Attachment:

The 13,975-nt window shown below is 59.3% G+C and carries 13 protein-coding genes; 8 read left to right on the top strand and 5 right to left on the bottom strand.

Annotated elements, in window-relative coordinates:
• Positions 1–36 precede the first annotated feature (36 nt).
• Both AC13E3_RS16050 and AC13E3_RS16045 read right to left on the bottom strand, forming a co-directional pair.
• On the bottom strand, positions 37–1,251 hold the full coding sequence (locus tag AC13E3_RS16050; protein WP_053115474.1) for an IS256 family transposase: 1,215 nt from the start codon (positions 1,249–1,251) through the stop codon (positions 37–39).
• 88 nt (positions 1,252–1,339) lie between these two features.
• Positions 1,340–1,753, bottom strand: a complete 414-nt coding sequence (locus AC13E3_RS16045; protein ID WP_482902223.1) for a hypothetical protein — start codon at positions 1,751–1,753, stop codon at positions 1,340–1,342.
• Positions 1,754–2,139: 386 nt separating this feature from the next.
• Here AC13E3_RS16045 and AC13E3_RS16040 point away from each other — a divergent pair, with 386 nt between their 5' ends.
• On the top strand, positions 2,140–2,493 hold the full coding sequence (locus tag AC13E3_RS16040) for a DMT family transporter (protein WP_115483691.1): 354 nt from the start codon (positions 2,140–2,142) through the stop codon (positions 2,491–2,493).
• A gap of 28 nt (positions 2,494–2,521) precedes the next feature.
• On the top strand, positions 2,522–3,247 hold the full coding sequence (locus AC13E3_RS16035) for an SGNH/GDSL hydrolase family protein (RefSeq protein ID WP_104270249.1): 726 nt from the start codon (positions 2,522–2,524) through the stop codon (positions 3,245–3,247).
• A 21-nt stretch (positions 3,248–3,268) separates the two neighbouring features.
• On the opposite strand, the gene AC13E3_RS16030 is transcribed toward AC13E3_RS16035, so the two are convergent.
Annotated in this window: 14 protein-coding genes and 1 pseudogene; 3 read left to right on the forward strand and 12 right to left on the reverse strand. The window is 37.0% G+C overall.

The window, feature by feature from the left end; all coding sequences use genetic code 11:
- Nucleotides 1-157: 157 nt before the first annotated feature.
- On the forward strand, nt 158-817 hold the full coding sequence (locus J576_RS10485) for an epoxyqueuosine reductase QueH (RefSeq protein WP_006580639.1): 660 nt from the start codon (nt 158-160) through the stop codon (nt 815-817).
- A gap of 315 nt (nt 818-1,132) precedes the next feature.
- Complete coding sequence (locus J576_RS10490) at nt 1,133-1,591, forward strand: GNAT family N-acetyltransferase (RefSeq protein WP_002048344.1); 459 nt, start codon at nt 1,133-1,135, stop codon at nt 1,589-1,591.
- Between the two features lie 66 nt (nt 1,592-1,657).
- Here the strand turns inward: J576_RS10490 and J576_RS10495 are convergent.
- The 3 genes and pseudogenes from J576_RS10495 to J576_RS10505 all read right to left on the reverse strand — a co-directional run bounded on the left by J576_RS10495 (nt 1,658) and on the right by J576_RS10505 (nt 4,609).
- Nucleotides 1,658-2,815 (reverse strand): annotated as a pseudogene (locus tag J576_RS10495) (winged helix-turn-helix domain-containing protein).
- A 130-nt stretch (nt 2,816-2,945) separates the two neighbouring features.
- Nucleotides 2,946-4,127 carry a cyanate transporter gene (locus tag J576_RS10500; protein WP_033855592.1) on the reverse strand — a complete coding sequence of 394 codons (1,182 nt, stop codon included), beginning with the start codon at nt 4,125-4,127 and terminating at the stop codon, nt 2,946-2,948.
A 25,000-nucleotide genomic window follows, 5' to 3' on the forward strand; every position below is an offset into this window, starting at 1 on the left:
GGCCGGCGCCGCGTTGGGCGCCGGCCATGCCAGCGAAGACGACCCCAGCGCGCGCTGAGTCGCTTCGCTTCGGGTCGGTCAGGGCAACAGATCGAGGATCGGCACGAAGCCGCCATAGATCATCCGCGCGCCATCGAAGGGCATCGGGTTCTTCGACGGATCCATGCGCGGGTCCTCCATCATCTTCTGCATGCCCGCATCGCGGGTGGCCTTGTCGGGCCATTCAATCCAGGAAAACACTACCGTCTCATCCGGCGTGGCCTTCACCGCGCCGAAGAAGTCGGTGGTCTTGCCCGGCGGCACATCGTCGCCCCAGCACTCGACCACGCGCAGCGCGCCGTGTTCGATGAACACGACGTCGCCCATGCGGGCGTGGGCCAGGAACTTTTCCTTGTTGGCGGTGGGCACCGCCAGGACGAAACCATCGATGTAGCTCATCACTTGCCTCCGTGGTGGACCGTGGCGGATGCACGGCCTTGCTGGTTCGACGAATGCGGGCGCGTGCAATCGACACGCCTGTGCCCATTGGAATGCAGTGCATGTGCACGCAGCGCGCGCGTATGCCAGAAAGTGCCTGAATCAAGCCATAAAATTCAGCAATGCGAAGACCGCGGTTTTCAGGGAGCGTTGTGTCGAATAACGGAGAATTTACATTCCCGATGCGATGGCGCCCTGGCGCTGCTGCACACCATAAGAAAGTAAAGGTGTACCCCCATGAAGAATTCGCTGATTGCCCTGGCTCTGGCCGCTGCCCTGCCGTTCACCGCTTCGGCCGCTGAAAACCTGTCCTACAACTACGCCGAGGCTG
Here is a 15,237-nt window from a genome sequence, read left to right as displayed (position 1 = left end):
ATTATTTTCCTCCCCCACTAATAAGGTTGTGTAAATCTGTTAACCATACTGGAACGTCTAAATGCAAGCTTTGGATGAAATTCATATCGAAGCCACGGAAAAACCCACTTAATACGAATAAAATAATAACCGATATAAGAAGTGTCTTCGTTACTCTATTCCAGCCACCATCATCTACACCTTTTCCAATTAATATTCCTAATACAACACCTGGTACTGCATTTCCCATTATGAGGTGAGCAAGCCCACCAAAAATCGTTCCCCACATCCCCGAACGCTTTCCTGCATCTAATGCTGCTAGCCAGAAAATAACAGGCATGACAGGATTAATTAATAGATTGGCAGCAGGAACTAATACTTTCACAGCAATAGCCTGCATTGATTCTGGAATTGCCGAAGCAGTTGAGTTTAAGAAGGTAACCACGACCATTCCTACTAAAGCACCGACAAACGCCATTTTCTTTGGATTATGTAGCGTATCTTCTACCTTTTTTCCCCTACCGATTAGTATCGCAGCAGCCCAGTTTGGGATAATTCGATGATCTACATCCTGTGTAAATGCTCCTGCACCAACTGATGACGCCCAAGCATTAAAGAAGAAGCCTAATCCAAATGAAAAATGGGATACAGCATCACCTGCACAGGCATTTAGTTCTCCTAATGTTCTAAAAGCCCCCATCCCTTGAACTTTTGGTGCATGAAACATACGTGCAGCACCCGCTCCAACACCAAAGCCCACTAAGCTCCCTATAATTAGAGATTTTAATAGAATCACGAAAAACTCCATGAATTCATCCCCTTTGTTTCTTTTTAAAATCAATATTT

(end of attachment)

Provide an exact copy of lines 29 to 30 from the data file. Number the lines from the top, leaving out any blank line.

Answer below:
Here is a 15,237-nt window from a genome sequence, read left to right as displayed (position 1 = left end):
ATTATTTTCCTCCCCCACTAATAAGGTTGTGTAAATCTGTTAACCATACTGGAACGTCTAAATGCAAGCTTTGGATGAAATTCATATCGAAGCCACGGAAAAACCCACTTAATACGAATAAAATAATAACCGATATAAGAAGTGTCTTCGTTACTCTATTCCAGCCACCATCATCTACACCTTTTCCAATTAATATTCCTAATACAACACCTGGTACTGCATTTCCCATTATGAGGTGAGCAAGCCCACCAAAAATCGTTCCCCACATCCCCGAACGCTTTCCTGCATCTAATGCTGCTAGCCAGAAAATAACAGGCATGACAGGATTAATTAATAGATTGGCAGCAGGAACTAATACTTTCACAGCAATAGCCTGCATTGATTCTGGAATTGCCGAAGCAGTTGAGTTTAAGAAGGTAACCACGACCATTCCTACTAAAGCACCGACAAACGCCATTTTCTTTGGATTATGTAGCGTATCTTCTACCTTTTTTCCCCTACCGATTAGTATCGCAGCAGCCCAGTTTGGGATAATTCGATGATCTACATCCTGTGTAAATGCTCCTGCACCAACTGATGACGCCCAAGCATTAAAGAAGAAGCCTAATCCAAATGAAAAATGGGATACAGCATCACCTGCACAGGCATTTAGTTCTCCTAATGTTCTAAAAGCCCCCATCCCTTGAACTTTTGGTGCATGAAACATACGTGCAGCACCCGCTCCAACACCAAAGCCCACTAAGCTCCCTATAATTAGAGATTTTAATAGAATCACGAAAAACTCCATGAATTCATCCCCTTTGTTTCTTTTTAAAATCAATATTT